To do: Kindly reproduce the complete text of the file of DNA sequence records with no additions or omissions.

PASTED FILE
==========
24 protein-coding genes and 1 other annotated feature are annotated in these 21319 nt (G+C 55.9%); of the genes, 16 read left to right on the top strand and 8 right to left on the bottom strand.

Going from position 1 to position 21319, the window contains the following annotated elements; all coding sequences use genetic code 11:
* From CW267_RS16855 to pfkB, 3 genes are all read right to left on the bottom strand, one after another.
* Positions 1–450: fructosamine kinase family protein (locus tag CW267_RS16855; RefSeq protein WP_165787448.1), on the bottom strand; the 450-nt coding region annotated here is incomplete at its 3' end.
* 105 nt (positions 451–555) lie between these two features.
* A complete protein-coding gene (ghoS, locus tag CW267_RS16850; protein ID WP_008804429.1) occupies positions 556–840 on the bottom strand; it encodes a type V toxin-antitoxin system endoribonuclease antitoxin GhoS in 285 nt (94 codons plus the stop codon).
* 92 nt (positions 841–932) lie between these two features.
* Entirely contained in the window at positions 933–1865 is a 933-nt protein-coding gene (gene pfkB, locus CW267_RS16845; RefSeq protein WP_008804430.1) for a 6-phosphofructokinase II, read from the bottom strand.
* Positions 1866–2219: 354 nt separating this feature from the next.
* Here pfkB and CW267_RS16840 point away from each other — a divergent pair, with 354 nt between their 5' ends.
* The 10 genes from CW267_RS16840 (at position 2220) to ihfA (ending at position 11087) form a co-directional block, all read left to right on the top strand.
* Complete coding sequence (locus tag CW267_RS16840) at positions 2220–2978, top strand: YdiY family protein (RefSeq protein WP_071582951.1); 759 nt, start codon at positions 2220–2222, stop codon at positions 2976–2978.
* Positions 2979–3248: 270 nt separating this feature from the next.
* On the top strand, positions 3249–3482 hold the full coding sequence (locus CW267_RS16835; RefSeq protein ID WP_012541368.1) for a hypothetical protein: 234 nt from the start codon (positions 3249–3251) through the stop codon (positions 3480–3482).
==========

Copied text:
24 protein-coding genes and 1 other annotated feature are annotated in these 21319 nt (G+C 55.9%); of the genes, 16 read left to right on the top strand and 8 right to left on the bottom strand.

Going from position 1 to position 21319, the window contains the following annotated elements; all coding sequences use genetic code 11:
* From CW267_RS16855 to pfkB, 3 genes are all read right to left on the bottom strand, one after another.
* Positions 1–450: fructosamine kinase family protein (locus tag CW267_RS16855; RefSeq protein WP_165787448.1), on the bottom strand; the 450-nt coding region annotated here is incomplete at its 3' end.
* 105 nt (positions 451–555) lie between these two features.
* A complete protein-coding gene (ghoS, locus tag CW267_RS16850; protein ID WP_008804429.1) occupies positions 556–840 on the bottom strand; it encodes a type V toxin-antitoxin system endoribonuclease antitoxin GhoS in 285 nt (94 codons plus the stop codon).
* 92 nt (positions 841–932) lie between these two features.
* Entirely contained in the window at positions 933–1865 is a 933-nt protein-coding gene (gene pfkB, locus CW267_RS16845; RefSeq protein WP_008804430.1) for a 6-phosphofructokinase II, read from the bottom strand.
* Positions 1866–2219: 354 nt separating this feature from the next.
* Here pfkB and CW267_RS16840 point away from each other — a divergent pair, with 354 nt between their 5' ends.
* The 10 genes from CW267_RS16840 (at position 2220) to ihfA (ending at position 11087) form a co-directional block, all read left to right on the top strand.
* Complete coding sequence (locus tag CW267_RS16840) at positions 2220–2978, top strand: YdiY family protein (RefSeq protein WP_071582951.1); 759 nt, start codon at positions 2220–2222, stop codon at positions 2976–2978.
* Positions 2979–3248: 270 nt separating this feature from the next.
* On the top strand, positions 3249–3482 hold the full coding sequence (locus CW267_RS16835; RefSeq protein ID WP_012541368.1) for a hypothetical protein: 234 nt from the start codon (positions 3249–3251) through the stop codon (positions 3480–3482).